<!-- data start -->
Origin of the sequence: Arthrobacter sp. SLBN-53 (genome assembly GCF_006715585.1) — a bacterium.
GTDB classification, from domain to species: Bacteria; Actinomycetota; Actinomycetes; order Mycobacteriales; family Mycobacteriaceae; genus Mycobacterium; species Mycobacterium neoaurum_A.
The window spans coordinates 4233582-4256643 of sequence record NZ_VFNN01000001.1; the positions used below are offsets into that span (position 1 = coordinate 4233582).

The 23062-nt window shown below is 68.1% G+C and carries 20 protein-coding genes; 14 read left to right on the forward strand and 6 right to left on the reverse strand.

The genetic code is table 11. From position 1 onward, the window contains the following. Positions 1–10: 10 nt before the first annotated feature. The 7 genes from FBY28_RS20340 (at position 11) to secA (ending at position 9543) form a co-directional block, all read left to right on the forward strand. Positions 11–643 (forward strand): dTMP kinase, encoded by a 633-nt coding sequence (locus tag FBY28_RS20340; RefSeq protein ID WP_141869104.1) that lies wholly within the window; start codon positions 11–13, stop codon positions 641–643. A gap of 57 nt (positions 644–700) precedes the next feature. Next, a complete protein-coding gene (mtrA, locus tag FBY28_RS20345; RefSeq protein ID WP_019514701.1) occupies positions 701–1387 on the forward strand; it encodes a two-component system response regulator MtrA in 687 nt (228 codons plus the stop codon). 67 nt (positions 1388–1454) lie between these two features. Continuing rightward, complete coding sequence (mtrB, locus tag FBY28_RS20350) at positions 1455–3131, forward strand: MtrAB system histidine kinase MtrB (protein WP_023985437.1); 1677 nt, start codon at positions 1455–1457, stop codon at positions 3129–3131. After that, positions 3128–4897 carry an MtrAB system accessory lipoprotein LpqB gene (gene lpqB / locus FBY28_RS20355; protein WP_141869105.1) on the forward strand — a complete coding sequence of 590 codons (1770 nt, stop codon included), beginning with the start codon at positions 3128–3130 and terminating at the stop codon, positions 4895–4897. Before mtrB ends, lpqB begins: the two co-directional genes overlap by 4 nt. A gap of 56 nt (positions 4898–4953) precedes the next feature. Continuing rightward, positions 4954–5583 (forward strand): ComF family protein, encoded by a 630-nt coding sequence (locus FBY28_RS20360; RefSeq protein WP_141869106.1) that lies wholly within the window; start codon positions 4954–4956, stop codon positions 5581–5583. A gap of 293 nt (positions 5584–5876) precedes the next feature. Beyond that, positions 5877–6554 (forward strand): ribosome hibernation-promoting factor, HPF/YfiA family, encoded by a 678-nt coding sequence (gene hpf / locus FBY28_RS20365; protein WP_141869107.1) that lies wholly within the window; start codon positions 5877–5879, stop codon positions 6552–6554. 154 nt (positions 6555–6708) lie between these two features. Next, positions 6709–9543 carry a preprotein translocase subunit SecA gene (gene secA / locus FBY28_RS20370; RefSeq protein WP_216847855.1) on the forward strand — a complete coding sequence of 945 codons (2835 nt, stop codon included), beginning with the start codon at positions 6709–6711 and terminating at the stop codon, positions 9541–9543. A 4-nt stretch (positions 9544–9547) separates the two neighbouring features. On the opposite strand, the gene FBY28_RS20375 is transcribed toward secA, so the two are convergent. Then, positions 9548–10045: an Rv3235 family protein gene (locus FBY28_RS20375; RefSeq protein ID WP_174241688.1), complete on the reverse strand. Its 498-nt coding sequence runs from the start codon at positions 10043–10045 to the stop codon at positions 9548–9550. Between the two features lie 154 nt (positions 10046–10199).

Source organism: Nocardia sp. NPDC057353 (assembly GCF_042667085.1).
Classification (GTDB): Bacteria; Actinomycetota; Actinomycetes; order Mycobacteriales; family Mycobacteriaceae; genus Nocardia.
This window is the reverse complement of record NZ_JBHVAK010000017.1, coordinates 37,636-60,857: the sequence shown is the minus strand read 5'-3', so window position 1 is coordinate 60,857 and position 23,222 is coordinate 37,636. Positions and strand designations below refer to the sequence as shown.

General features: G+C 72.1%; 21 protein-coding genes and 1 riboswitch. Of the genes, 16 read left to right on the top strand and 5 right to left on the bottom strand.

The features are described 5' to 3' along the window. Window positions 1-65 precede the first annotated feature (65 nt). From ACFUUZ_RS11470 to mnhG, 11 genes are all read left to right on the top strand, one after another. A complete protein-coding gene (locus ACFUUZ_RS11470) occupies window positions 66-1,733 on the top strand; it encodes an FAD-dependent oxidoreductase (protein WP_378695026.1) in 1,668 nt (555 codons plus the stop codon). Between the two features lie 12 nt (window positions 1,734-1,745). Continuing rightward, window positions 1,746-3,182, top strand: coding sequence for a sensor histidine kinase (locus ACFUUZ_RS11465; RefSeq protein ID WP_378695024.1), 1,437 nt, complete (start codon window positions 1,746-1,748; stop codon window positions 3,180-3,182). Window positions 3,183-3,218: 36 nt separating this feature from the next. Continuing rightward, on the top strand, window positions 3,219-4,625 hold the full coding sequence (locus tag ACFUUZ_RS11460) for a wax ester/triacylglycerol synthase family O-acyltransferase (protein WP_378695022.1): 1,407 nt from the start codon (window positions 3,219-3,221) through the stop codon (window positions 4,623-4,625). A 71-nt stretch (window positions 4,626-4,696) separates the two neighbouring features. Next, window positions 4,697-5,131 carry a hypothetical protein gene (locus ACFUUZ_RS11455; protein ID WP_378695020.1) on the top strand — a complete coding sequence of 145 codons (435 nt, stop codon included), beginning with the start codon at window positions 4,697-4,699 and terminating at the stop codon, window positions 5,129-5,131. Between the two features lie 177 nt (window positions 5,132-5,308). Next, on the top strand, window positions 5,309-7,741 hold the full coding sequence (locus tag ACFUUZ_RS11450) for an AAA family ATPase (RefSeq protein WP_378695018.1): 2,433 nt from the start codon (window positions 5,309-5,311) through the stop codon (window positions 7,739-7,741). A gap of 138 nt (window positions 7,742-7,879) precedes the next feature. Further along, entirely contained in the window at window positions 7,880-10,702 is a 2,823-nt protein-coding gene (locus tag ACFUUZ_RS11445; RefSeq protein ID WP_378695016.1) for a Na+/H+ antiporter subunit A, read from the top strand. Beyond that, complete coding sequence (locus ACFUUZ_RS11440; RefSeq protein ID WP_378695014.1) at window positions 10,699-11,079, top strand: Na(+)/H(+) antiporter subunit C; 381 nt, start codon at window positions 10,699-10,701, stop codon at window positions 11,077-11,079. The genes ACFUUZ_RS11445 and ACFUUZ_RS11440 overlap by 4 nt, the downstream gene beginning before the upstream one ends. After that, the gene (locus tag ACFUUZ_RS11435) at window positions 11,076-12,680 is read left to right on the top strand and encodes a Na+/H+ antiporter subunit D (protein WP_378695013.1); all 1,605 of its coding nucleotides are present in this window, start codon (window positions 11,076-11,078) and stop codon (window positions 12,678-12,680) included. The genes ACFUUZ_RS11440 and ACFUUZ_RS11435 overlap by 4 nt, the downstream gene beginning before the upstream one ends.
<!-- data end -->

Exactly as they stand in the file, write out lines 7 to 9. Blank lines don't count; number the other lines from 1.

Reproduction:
Classification (GTDB): Bacteria; Actinomycetota; Actinomycetes; order Mycobacteriales; family Mycobacteriaceae; genus Nocardia.
This window is the reverse complement of record NZ_JBHVAK010000017.1, coordinates 37,636-60,857: the sequence shown is the minus strand read 5'-3', so window position 1 is coordinate 60,857 and position 23,222 is coordinate 37,636. Positions and strand designations below refer to the sequence as shown.

General features: G+C 72.1%; 21 protein-coding genes and 1 riboswitch. Of the genes, 16 read left to right on the top strand and 5 right to left on the bottom strand.